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Journal of Democracy 13.1 (2002) 184-188
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Documents On Democracy
At the conference of the British Labour Party on October 2, Prime Minis-ter Tony Blair spoke on the events of September 11 and their aftermath. Excerpts from his remarks follow:
In retrospect, the Millennium marked only a moment in time. It was the events of September 11 that marked a turning point in history, where we confront the dangers of the future and assess the choices facing humankind.
It was a tragedy. An act of evil. From this nation, goes our deepest sympathy and prayers for the victims and our profound solidarity with the American people. . . .
When we act to bring to account those that committed the atrocity of September 11, we do so not out of bloodlust.
We do so because it is just. We do not act against Islam. The true followers of Islam are our brothers and sisters in this struggle. Bin Laden is no more obedient to the proper teaching of the Koran than those Crusaders of the twelfth century who pillaged and murdered represented the teaching of the Gospel.
It is time the West confronted its ignorance of Islam. Jews, Muslims and Christians are all children of Abraham.
This is the moment to bring the faiths closer together in understanding of our common values and heritage, a source of unity and strength.
It is time also for parts of Islam to confront prejudice against America, and not only Islam but parts of Western societies too.
America has its faults as a society, as we have ours.
But I think of the Union of America born out of the defeat of slavery.
I think of its Constitution, with its inalienable rights granted to every citizen, still a model for the world.
I think of a black man, born in poverty, who became chief of their armed forces and is now secretary of state--Colin Powell--and I wonder frankly whether such a thing could have happened here. [End Page 184]
I think of the Statue of Liberty and how many refugees, migrants and the impoverished passed its light and felt that, if not for them, for their children, a new world could indeed be theirs.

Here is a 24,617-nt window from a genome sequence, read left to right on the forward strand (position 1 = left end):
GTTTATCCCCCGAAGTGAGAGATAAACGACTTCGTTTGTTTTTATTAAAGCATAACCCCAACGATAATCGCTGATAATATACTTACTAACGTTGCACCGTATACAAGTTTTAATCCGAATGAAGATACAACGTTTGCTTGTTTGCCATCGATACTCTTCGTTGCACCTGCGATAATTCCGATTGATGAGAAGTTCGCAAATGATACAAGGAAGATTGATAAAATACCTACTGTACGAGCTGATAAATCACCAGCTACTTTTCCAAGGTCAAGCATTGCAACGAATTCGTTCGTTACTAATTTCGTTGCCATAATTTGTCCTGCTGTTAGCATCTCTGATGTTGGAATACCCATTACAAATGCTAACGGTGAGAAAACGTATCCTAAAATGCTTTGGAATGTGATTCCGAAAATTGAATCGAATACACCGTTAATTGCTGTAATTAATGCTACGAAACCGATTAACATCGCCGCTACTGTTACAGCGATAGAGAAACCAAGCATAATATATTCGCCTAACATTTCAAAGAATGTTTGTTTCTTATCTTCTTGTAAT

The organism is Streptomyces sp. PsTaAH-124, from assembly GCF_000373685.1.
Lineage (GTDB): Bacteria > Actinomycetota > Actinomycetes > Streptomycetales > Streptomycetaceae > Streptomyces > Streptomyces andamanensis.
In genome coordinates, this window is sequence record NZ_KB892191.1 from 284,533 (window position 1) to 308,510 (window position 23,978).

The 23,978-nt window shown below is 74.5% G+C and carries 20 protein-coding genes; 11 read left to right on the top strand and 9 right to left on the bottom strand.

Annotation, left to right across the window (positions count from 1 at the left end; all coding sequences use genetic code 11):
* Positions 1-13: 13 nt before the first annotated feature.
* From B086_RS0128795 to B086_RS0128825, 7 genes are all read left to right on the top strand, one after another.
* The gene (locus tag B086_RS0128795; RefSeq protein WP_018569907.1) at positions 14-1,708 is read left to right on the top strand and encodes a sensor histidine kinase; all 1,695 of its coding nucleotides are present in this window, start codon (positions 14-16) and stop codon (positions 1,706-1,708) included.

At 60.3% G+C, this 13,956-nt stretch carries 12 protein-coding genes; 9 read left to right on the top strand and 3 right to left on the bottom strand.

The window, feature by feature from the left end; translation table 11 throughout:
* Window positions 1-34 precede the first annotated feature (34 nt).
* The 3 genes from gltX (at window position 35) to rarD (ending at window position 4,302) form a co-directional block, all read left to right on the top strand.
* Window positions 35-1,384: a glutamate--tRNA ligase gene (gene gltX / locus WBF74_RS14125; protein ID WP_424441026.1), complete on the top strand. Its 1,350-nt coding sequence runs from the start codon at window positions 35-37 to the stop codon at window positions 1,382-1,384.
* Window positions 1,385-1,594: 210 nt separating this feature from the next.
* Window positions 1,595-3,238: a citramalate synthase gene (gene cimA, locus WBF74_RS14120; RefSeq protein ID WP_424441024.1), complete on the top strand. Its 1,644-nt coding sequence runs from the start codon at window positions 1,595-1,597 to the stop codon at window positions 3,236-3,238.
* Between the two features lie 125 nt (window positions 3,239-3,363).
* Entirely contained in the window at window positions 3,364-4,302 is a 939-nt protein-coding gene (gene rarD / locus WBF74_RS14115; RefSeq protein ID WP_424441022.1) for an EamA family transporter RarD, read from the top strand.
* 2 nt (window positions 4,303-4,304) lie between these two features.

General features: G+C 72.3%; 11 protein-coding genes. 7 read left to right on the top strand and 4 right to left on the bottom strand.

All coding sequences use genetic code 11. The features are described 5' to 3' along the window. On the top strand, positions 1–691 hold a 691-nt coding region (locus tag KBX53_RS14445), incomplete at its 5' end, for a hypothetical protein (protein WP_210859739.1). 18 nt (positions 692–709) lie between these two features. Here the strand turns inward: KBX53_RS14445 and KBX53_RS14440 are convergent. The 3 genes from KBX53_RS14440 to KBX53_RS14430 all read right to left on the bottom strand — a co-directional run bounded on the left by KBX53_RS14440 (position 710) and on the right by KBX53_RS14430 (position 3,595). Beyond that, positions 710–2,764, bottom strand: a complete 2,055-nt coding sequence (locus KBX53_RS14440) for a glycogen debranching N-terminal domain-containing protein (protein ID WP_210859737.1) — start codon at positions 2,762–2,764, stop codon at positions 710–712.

I think of a country where people who do well don't have questions asked about their accent, their class, their beginnings, but have admiration for what they have done and the success they've achieved.
I think of those New Yorkers I met, still in shock, but resolute; the fire fighters and police, mourning their comrades but still head held high.
I think of all this and I reflect: Yes, America has its faults, but it is a free country, a democracy, it is our ally and some of the reaction to September 11 betrays a hatred of America that shames those that feel it.
So I believe this is a fight for freedom. And I want to make it a fight for justice too. Justice not only to punish the guilty. But justice to bring those same values of democracy and freedom to people round the world.
On September 11, the Organization of American States adopted the "Inter-American Democratic Charter" in Lima, Peru. The document, which can be found in full on the OAS website (www.oas.org), is excerpted below:
THE GENERAL ASSEMBLY . . . RESOLVES: . . .
The peoples of the Americas have a right to democracy and their governments have an obligation to promote and defend it. . . .
The effective exercise of representative democracy is the basis for the rule of law and of the constitutional regimes of the member states of the Organization of American States. Representative democracy is strengthened and deepened by permanent, ethical, and responsible participation of the citizenry within a legal framework conforming to the respective constitutional order.
Essential elements of representative democracy include, inter alia, respect for human rights and fundamental freedoms, access to and the exercise of power in accordance with the rule of law, the holding of periodic, free, and fair elections based on secret balloting and universal suffrage as an expression of the sovereignty...